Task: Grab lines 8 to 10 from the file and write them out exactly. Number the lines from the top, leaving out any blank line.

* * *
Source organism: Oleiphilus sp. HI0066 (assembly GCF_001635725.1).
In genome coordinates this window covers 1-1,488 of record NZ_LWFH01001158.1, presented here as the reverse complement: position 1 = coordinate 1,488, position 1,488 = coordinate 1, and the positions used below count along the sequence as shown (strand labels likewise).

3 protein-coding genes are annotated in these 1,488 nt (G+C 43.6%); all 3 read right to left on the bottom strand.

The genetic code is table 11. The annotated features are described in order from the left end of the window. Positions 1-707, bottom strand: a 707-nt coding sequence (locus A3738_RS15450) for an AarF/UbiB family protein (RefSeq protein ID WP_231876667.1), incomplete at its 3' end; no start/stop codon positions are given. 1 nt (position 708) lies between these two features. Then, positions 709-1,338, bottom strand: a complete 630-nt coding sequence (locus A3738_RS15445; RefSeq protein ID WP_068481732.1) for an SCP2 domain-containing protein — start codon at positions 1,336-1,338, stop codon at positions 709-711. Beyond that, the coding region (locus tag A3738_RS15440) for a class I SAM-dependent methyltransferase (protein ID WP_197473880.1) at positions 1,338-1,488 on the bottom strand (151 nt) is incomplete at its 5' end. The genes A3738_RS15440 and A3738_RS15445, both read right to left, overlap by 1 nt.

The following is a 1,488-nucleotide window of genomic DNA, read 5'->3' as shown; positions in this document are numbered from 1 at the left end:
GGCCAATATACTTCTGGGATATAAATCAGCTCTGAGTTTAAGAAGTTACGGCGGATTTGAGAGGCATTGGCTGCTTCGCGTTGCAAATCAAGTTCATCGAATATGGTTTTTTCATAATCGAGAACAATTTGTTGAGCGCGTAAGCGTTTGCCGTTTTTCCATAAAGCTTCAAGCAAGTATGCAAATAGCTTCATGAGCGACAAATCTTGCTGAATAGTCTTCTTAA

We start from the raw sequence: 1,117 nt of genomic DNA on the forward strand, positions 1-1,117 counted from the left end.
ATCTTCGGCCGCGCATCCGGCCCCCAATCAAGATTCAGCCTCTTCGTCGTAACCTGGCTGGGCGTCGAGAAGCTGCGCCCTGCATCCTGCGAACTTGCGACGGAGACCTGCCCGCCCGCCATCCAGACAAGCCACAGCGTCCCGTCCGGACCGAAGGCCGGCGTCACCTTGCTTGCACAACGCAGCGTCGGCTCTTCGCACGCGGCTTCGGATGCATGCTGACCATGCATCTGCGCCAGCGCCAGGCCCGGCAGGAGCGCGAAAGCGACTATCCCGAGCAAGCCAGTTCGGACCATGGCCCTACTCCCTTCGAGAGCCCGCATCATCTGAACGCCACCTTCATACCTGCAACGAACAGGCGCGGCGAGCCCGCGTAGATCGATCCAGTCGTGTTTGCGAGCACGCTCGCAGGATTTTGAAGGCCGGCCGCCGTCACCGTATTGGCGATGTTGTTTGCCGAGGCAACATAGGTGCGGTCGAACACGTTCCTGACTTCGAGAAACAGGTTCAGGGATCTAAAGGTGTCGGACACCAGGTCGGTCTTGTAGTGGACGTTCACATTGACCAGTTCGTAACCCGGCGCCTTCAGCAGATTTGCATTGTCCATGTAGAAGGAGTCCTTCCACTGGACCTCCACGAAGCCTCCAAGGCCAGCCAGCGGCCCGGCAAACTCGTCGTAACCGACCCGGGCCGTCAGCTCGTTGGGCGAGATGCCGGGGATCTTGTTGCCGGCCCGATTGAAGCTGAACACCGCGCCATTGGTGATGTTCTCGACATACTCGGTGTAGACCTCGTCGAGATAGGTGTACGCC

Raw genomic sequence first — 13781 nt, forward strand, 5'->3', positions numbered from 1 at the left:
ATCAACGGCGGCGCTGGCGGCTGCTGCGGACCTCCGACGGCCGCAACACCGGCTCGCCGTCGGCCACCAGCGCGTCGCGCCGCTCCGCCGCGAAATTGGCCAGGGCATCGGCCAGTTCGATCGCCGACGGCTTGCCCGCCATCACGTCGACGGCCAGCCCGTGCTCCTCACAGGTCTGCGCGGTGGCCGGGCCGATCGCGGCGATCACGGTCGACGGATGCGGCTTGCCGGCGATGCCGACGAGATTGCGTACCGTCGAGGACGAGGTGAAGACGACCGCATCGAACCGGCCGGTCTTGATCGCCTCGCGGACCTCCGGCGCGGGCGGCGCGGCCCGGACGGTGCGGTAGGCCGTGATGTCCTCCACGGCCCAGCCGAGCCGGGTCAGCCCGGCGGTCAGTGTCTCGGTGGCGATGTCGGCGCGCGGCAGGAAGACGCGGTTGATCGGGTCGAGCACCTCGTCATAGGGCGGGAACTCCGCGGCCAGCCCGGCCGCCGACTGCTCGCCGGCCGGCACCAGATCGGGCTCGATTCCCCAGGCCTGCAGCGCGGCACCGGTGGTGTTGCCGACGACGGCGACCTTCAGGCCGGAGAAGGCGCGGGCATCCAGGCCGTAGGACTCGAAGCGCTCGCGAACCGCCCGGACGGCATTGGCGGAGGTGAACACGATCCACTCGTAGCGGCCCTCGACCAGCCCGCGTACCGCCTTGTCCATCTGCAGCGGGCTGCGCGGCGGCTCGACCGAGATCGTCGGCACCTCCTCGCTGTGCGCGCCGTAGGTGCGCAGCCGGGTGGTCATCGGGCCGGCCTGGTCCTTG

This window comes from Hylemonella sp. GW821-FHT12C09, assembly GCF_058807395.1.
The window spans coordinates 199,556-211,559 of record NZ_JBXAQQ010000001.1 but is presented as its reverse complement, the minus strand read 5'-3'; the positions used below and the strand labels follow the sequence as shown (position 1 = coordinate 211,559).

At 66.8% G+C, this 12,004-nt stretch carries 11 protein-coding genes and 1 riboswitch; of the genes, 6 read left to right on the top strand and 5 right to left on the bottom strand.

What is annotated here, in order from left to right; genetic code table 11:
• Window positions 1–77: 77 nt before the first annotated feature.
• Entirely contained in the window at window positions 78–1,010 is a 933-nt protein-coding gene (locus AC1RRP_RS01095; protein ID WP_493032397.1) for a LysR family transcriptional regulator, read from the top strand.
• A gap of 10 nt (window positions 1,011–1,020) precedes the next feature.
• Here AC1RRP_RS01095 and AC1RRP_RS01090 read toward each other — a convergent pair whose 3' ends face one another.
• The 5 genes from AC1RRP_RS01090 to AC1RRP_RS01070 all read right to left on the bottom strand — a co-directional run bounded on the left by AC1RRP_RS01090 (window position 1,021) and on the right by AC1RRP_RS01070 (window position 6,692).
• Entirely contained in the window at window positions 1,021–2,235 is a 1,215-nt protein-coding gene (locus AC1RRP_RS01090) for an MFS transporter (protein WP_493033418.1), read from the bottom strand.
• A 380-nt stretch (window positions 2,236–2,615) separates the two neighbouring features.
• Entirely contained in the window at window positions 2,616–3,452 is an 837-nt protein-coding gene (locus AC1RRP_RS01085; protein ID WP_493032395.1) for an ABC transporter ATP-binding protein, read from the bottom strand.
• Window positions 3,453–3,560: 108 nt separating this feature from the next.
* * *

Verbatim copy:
ATCTTCGGCCGCGCATCCGGCCCCCAATCAAGATTCAGCCTCTTCGTCGTAACCTGGCTGGGCGTCGAGAAGCTGCGCCCTGCATCCTGCGAACTTGCGACGGAGACCTGCCCGCCCGCCATCCAGACAAGCCACAGCGTCCCGTCCGGACCGAAGGCCGGCGTCACCTTGCTTGCACAACGCAGCGTCGGCTCTTCGCACGCGGCTTCGGATGCATGCTGACCATGCATCTGCGCCAGCGCCAGGCCCGGCAGGAGCGCGAAAGCGACTATCCCGAGCAAGCCAGTTCGGACCATGGCCCTACTCCCTTCGAGAGCCCGCATCATCTGAACGCCACCTTCATACCTGCAACGAACAGGCGCGGCGAGCCCGCGTAGATCGATCCAGTCGTGTTTGCGAGCACGCTCGCAGGATTTTGAAGGCCGGCCGCCGTCACCGTATTGGCGATGTTGTTTGCCGAGGCAACATAGGTGCGGTCGAACACGTTCCTGACTTCGAGAAACAGGTTCAGGGATCTAAAGGTGTCGGACACCAGGTCGGTCTTGTAGTGGACGTTCACATTGACCAGTTCGTAACCCGGCGCCTTCAGCAGATTTGCATTGTCCATGTAGAAGGAGTCCTTCCACTGGACCTCCACGAAGCCTCCAAGGCCAGCCAGCGGCCCGGCAAACTCGTCGTAACCGACCCGGGCCGTCAGCTCGTTGGGCGAGATGCCGGGGATCTTGTTGCCGGCCCGATTGAAGCTGAACACCGCGCCATTGGTGATGTTCTCGACATACTCGGTGTAGACCTCGTCGAGATAGGTGTACGCC

Raw genomic sequence first — 13781 nt, forward strand, 5'->3', positions numbered from 1 at the left:
ATCAACGGCGGCGCTGGCGGCTGCTGCGGACCTCCGACGGCCGCAACACCGGCTCGCCGTCGGCCACCAGCGCGTCGCGCCGCTCCGCCGCGAAATTGGCCAGGGCATCGGCCAGTTCGATCGCCGACGGCTTGCCCGCCATCACGTCGACGGCCAGCCCGTGCTCCTCACAGGTCTGCGCGGTGGCCGGGCCGATCGCGGCGATCACGGTCGACGGATGCGGCTTGCCGGCGATGCCGACGAGATTGCGTACCGTCGAGGACGAGGTGAAGACGACCGCATCGAACCGGCCGGTCTTGATCGCCTCGCGGACCTCCGGCGCGGGCGGCGCGGCCCGGACGGTGCGGTAGGCCGTGATGTCCTCCACGGCCCAGCCGAGCCGGGTCAGCCCGGCGGTCAGTGTCTCGGTGGCGATGTCGGCGCGCGGCAGGAAGACGCGGTTGATCGGGTCGAGCACCTCGTCATAGGGCGGGAACTCCGCGGCCAGCCCGGCCGCCGACTGCTCGCCGGCCGGCACCAGATCGGGCTCGATTCCCCAGGCCTGCAGCGCGGCACCGGTGGTGTTGCCGACGACGGCGACCTTCAGGCCGGAGAAGGCGCGGGCATCCAGGCCGTAGGACTCGAAGCGCTCGCGAACCGCCCGGACGGCATTGGCGGAGGTGAACACGATCCACTCGTAGCGGCCCTCGACCAGCCCGCGTACCGCCTTGTCCATCTGCAGCGGGCTGCGCGGCGGCTCGACCGAGATCGTCGGCACCTCCTCGCTGTGCGCGCCGTAGGTGCGCAGCCGGGTGGTCATCGGGCCGGCCTGGTCCTTG